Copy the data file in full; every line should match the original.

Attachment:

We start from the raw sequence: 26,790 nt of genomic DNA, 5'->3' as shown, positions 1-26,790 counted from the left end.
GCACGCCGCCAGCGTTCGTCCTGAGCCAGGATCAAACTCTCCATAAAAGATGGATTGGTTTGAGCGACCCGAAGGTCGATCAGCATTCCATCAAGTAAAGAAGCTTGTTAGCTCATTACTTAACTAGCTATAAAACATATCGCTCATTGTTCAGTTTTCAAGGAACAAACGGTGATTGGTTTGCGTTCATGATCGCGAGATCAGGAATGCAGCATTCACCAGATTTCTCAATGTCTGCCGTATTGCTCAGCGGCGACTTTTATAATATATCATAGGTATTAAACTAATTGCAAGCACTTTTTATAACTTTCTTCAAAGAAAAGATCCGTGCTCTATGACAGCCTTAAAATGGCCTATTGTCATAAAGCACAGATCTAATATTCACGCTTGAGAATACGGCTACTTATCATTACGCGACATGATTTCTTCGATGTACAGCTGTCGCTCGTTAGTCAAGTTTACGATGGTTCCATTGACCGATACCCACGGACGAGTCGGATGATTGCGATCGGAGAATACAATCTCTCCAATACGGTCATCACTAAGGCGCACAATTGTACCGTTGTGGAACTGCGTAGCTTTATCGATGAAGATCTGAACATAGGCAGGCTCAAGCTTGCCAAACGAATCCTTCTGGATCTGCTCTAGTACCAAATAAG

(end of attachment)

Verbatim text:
We start from the raw sequence: 26,790 nt of genomic DNA, 5'->3' as shown, positions 1-26,790 counted from the left end.
GCACGCCGCCAGCGTTCGTCCTGAGCCAGGATCAAACTCTCCATAAAAGATGGATTGGTTTGAGCGACCCGAAGGTCGATCAGCATTCCATCAAGTAAAGAAGCTTGTTAGCTCATTACTTAACTAGCTATAAAACATATCGCTCATTGTTCAGTTTTCAAGGAACAAACGGTGATTGGTTTGCGTTCATGATCGCGAGATCAGGAATGCAGCATTCACCAGATTTCTCAATGTCTGCCGTATTGCTCAGCGGCGACTTTTATAATATATCATAGGTATTAAACTAATTGCAAGCACTTTTTATAACTTTCTTCAAAGAAAAGATCCGTGCTCTATGACAGCCTTAAAATGGCCTATTGTCATAAAGCACAGATCTAATATTCACGCTTGAGAATACGGCTACTTATCATTACGCGACATGATTTCTTCGATGTACAGCTGTCGCTCGTTAGTCAAGTTTACGATGGTTCCATTGACCGATACCCACGGACGAGTCGGATGATTGCGATCGGAGAATACAATCTCTCCAATACGGTCATCACTAAGGCGCACAATTGTACCGTTGTGGAACTGCGTAGCTTTATCGATGAAGATCTGAACATAGGCAGGCTCAAGCTTGCCAAACGAATCCTTCTGGATCTGCTCTAGTACCAAATAAG